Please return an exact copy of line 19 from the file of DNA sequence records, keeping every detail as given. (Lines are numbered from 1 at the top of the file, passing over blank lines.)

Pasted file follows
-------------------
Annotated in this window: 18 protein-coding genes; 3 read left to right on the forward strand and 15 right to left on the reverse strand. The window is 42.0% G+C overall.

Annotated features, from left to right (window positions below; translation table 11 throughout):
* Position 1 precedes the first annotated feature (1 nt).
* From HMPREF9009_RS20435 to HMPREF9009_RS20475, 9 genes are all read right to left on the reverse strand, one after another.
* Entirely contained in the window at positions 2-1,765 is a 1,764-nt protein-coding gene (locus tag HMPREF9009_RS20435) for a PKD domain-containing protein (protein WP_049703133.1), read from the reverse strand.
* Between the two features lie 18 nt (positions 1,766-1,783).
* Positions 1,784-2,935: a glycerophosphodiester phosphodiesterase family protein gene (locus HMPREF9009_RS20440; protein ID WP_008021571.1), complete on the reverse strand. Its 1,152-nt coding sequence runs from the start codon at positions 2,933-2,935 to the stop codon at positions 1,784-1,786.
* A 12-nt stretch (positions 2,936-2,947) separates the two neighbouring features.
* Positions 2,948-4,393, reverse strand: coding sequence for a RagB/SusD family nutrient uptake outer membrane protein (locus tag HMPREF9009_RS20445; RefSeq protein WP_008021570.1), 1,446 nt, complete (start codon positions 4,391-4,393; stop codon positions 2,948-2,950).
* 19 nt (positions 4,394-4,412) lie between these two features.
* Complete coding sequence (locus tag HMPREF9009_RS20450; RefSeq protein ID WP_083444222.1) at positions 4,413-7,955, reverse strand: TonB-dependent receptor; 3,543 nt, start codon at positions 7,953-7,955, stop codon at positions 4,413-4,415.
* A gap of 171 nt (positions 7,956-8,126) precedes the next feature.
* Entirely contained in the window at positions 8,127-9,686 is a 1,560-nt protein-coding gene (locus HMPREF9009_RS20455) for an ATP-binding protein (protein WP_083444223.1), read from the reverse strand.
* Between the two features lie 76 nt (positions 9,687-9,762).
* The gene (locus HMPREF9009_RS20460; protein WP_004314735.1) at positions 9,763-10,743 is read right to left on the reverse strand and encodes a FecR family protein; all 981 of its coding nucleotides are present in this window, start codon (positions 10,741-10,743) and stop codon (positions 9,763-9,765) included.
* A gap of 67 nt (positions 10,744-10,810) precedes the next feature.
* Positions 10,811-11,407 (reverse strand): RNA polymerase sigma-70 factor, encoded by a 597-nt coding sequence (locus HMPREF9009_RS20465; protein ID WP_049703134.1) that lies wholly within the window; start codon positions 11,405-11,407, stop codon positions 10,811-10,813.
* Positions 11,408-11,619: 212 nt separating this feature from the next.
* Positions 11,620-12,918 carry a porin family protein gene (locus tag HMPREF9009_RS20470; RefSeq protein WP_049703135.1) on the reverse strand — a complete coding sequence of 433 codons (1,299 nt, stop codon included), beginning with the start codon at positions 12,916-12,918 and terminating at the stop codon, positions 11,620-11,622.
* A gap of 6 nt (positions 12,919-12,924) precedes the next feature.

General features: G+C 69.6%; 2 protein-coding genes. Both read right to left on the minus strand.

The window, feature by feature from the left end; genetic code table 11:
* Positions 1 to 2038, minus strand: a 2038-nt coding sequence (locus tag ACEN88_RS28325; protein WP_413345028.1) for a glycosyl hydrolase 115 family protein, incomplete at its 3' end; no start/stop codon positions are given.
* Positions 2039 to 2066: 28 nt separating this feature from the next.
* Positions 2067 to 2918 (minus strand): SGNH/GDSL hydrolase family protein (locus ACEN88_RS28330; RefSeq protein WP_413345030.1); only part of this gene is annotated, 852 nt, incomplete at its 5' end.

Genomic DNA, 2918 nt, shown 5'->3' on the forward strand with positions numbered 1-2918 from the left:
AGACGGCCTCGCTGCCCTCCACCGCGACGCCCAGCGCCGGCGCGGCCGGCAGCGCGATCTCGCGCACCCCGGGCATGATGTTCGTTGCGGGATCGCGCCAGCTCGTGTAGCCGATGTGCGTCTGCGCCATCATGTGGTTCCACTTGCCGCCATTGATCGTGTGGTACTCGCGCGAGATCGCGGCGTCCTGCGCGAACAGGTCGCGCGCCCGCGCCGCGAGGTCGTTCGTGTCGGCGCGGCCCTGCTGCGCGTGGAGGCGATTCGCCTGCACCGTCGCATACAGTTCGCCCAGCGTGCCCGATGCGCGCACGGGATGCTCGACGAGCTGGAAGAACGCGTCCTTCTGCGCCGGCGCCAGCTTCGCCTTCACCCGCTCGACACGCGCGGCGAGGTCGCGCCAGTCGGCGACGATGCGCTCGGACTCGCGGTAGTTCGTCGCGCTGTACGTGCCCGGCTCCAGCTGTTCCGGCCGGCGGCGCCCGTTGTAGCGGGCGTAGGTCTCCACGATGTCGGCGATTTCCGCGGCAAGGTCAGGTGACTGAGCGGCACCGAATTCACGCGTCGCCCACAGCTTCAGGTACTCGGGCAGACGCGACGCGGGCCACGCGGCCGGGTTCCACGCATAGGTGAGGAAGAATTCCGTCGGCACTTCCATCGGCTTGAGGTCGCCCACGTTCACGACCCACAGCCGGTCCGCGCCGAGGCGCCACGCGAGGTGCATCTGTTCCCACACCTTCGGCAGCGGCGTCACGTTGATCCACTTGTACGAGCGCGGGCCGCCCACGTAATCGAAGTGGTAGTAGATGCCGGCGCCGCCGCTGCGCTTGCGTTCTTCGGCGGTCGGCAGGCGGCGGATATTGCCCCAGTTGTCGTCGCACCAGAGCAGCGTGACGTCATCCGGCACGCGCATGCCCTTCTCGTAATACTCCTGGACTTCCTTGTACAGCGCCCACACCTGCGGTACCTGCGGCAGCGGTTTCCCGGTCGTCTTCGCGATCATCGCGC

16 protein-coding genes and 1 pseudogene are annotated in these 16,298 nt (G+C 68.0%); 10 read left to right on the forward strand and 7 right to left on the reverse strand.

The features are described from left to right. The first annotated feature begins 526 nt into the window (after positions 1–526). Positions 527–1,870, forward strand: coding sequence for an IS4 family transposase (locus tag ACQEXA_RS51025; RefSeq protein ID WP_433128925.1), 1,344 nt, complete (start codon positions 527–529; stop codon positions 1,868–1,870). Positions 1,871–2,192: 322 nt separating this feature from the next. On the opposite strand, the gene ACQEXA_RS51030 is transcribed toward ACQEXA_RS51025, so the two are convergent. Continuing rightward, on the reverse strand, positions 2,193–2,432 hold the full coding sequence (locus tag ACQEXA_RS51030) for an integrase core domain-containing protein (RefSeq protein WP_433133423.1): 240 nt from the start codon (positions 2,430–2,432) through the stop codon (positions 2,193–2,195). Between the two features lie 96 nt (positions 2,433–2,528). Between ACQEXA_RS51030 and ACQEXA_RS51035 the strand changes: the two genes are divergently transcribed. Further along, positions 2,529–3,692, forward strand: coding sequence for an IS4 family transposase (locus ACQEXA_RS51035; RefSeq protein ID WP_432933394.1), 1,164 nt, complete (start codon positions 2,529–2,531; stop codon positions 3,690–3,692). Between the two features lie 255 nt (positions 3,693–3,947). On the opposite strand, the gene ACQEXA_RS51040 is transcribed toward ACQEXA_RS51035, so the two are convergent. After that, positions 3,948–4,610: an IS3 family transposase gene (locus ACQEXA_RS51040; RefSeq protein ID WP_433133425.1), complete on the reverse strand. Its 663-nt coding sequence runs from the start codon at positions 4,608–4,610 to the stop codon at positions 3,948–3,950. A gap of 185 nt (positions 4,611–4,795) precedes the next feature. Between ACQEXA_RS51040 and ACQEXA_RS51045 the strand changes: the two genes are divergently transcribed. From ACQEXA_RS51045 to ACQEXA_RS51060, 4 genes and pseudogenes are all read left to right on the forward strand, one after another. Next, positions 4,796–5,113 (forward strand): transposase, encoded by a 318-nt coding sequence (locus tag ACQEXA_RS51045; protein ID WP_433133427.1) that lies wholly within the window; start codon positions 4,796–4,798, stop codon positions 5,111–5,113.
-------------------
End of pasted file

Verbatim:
* Positions 11,620-12,918 carry a porin family protein gene (locus tag HMPREF9009_RS20470; RefSeq protein WP_049703135.1) on the reverse strand — a complete coding sequence of 433 codons (1,299 nt, stop codon included), beginning with the start codon at positions 12,916-12,918 and terminating at the stop codon, positions 11,620-11,622.